I’ve been finding the news cycles discouraging lately, even frightening. We’re fallen creatures, so even a casual familiarity with history will show that the madness isn’t anything new or different. What’s discouraging at this moment is the acceleration of the movement to undermine the principles of freedom and (at least) aspiration to consider things logically and with mutual respect.
Even things that ought to be encouraging have the feel of futility. It feels, for example, like a sign of how far things have gone that I’m agreeing so much with the Rhode Island ACLU more often, and not because I’m changing my worldview. The latest area of agreement comes with the organization’s statement of concern about proposed “red flag” legislation proposing to empower law enforcement personnel and a single judge to predict that a person is likely enough to do harm that he or she loses his Second Amendment rights (emphasis added):
The heart of the legislation’s ERPO process requires speculation – on the part of both the petitioner and judges – about an individual’s risk of possible violence. But, the ACLU analysis notes: “Psychiatry and the medical sciences have not succeeded in this realm, and there is no basis for believing courts will do any better. The result will likely be a significant impact on the rights of many innocent individuals in the hope of preventing a tragedy.”The ACLU’s analysis concludes:“People who are not alleged to have committed a crime should not be subject to severe deprivations of liberty interests, and deprivations for lengthy periods of time, in the absence of a clear, compelling and immediate showing of need. As well-intentioned as this legislation is, its breadth and its lenient standards for both applying for and granting an ERPO are cause for great concern.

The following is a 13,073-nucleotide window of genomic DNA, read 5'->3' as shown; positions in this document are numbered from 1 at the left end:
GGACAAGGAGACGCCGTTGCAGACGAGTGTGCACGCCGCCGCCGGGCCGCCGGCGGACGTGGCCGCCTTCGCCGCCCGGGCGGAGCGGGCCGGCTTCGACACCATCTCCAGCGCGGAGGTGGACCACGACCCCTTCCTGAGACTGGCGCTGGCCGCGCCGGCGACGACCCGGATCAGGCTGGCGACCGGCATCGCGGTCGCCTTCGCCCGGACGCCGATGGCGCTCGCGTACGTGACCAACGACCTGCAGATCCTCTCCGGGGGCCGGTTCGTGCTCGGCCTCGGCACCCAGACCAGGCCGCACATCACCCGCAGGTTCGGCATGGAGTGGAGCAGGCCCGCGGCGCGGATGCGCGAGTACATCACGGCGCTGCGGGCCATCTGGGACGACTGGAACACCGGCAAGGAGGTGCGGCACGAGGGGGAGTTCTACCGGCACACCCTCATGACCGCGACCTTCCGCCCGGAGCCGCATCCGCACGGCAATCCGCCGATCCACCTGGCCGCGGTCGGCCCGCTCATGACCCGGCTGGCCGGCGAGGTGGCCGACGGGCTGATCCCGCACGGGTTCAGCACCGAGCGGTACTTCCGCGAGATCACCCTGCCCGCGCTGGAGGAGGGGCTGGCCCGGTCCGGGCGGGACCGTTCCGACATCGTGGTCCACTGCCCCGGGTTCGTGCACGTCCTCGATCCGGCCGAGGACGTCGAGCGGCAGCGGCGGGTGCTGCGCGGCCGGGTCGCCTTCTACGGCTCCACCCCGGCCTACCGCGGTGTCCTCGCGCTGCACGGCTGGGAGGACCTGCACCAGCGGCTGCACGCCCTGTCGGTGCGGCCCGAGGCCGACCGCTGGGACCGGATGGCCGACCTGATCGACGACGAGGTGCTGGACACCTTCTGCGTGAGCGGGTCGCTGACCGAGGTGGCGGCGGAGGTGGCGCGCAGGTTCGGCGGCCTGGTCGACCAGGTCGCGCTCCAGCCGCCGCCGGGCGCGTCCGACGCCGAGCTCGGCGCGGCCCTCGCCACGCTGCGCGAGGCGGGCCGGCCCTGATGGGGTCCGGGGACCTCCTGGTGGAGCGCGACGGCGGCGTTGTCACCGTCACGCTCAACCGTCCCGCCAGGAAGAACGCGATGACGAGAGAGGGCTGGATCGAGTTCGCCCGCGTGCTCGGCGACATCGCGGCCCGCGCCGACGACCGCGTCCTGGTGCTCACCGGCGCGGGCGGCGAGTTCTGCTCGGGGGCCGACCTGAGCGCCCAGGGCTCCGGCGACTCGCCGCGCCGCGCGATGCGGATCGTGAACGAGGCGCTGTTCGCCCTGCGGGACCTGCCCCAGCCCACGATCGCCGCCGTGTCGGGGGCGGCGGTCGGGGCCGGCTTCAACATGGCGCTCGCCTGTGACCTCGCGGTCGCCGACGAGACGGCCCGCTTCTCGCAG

We’ll see how this plays out. The RI ACLU was correct, as well, to express concern with the lurching of the Rhode Island Senate to expel an elected member and leave his district without representation on the strength of allegations. Republican Senator Nicholas Kettle’s resignation saved Senate leaders from having to follow through on their threats — and saved the ACLU from having to judge the process one way or another — but there’s no similar out in this case.
The question for legislators and for the rest of us is whether Rhode Island is now a state in which the ACLU can fall outside of the boundaries of acceptable opinion on the conservative side of the spectrum.